It all came together near the end of round nine. A right uppercut on the inside was followed by a right hook to the temple, putting Scott on the canvas for the third time in his career. 

“Malik did a great job of staying away until I was able to catch him with one good shot,” Thompson said of the knockdown sequence and the fight in general. “I would rate my performance a D at best. I was the aggressor but I didn't cut him off good enough until late in the fight. 

“My coach kept telling me to go to the right but for whatever reason I only started going to the right late in the fight. That was when I caught him.”
Scott’s previous two knockdowns resulted in stoppage losses, as Dereck Chisora and Deontay Wilder are responsible for his two career defeats. Scott was nowhere near that state, in fact grinning in shaking his head in disgust as he took the mandatory eight count from referee Frank Santore. 

The knockout loss to Chisora came because Scott was unaware of England's unofficial "...8, 9... you're out" rule of thumb, which ultimately cost him an unbeaten record. 

In his loss to Wilder, Scott simply went down and out in the opening round of their title eliminator last March in Puerto Rico. The two have since become sparring partners and friends, enough to where the unbeaten heavyweight titlist took the ‘Bomb Zquad’ tour van from Tuscaloosa to Orlando to sit in ringside – and in fact at the broadcast table for the duration of the main event.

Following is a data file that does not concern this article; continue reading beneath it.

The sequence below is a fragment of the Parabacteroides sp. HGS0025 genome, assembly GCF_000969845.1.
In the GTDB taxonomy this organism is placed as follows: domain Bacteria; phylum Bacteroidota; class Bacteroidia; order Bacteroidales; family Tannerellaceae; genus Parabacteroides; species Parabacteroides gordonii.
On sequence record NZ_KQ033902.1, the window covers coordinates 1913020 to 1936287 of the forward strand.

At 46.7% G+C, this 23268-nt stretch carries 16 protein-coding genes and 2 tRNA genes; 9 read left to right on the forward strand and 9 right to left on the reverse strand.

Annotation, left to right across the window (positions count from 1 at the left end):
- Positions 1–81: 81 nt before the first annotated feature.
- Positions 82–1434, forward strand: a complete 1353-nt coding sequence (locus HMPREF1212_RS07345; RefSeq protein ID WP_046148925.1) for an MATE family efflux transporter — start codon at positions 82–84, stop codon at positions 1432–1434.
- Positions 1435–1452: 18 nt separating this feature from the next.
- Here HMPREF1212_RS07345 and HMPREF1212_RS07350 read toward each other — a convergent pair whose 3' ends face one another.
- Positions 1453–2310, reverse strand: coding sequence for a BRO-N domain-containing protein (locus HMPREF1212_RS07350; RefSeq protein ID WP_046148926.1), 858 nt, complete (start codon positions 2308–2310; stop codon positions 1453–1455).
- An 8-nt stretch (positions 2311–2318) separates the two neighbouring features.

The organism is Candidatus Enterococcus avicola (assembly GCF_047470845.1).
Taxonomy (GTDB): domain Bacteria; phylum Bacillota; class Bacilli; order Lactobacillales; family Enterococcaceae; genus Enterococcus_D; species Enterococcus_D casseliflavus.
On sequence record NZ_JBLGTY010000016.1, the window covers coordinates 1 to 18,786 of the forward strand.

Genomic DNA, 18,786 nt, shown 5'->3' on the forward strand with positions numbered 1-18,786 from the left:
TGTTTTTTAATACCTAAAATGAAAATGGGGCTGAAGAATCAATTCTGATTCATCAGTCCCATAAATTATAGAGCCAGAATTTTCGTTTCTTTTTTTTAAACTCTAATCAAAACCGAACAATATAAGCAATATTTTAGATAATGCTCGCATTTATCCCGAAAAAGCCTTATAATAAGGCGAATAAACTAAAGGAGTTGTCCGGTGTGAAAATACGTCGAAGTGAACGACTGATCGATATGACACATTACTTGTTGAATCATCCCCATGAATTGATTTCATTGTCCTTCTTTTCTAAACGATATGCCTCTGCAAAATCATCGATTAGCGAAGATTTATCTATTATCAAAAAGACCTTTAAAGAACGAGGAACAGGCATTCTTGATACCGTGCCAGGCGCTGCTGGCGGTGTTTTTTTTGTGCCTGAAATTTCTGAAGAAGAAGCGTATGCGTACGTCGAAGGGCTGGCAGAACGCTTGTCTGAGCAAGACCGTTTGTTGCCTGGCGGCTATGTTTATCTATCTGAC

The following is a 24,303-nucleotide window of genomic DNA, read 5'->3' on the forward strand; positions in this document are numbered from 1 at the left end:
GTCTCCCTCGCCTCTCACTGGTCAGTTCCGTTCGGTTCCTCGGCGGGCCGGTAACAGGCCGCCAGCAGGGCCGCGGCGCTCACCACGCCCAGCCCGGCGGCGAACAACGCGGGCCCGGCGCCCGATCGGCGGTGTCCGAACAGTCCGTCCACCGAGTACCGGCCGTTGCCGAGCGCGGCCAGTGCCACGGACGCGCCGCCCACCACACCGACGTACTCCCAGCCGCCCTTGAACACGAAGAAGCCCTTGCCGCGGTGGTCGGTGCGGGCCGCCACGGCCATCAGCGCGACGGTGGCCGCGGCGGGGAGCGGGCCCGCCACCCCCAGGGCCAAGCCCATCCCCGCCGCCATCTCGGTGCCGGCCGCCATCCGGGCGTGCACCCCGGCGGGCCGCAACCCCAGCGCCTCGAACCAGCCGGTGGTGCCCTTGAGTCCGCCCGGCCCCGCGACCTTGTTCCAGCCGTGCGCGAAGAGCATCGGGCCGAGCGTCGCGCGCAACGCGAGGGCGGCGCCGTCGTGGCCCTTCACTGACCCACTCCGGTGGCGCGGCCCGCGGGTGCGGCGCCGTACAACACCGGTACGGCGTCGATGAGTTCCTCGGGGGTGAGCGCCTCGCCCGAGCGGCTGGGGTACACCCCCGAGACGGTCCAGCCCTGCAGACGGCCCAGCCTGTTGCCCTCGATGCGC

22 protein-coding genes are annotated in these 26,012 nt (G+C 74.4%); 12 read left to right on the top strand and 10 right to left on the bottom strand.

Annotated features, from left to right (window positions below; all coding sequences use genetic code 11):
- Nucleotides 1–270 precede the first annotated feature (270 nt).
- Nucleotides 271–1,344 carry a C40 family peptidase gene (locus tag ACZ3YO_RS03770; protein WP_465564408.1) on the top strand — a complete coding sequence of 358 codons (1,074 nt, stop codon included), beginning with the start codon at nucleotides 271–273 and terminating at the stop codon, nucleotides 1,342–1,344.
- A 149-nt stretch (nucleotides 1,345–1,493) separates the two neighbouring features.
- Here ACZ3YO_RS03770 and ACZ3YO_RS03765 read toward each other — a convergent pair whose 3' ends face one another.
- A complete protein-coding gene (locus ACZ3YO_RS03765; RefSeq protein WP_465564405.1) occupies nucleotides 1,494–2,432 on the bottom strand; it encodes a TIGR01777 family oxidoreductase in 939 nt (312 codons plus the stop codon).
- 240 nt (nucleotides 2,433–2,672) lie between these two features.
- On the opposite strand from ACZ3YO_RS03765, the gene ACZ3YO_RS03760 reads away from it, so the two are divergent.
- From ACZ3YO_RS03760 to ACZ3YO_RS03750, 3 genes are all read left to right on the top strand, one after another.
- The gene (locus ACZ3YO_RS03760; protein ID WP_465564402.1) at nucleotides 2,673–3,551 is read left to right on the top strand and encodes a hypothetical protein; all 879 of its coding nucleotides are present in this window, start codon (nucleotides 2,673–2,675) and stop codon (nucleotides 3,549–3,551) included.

Scott made it worth his while, rising to his feet in plenty of time to beat the count, finish the round and eventually the fight. 

“I was hurt in the ninth, definitely,” Scott acknowledged. “But I'm in great shape and I wasn't worried about it. I got through it and let him know he'd have to do it again to win this fight.”

In hearing the final bell, Scott pulled out his second straight win. The final scores of 95-94, 96-93 and 98-91 all landed in favor of the heavily tattooed 6’4” boxer from Philadelphia. His record advances to 38-2-1 (13KOs), though picking up his first win in exactly 52 weeks.